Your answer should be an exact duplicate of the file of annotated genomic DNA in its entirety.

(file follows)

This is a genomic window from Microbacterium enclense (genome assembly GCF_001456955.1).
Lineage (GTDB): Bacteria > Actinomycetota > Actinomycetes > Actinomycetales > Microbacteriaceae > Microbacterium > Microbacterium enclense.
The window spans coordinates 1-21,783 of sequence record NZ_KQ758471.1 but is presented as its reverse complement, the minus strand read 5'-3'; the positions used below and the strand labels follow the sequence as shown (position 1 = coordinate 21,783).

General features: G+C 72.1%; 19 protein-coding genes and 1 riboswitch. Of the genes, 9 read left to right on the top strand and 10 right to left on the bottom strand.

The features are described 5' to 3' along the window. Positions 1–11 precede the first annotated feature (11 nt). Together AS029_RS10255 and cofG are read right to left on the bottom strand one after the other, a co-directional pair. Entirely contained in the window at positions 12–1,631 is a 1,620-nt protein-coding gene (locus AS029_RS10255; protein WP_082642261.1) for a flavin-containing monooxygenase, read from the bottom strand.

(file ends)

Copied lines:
This is a genomic window from Microbacterium enclense (genome assembly GCF_001456955.1).
Lineage (GTDB): Bacteria > Actinomycetota > Actinomycetes > Actinomycetales > Microbacteriaceae > Microbacterium > Microbacterium enclense.
The window spans coordinates 1-21,783 of sequence record NZ_KQ758471.1 but is presented as its reverse complement, the minus strand read 5'-3'; the positions used below and the strand labels follow the sequence as shown (position 1 = coordinate 21,783).

General features: G+C 72.1%; 19 protein-coding genes and 1 riboswitch. Of the genes, 9 read left to right on the top strand and 10 right to left on the bottom strand.

The features are described 5' to 3' along the window. Positions 1–11 precede the first annotated feature (11 nt). Together AS029_RS10255 and cofG are read right to left on the bottom strand one after the other, a co-directional pair. Entirely contained in the window at positions 12–1,631 is a 1,620-nt protein-coding gene (locus AS029_RS10255; protein WP_082642261.1) for a flavin-containing monooxygenase, read from the bottom strand.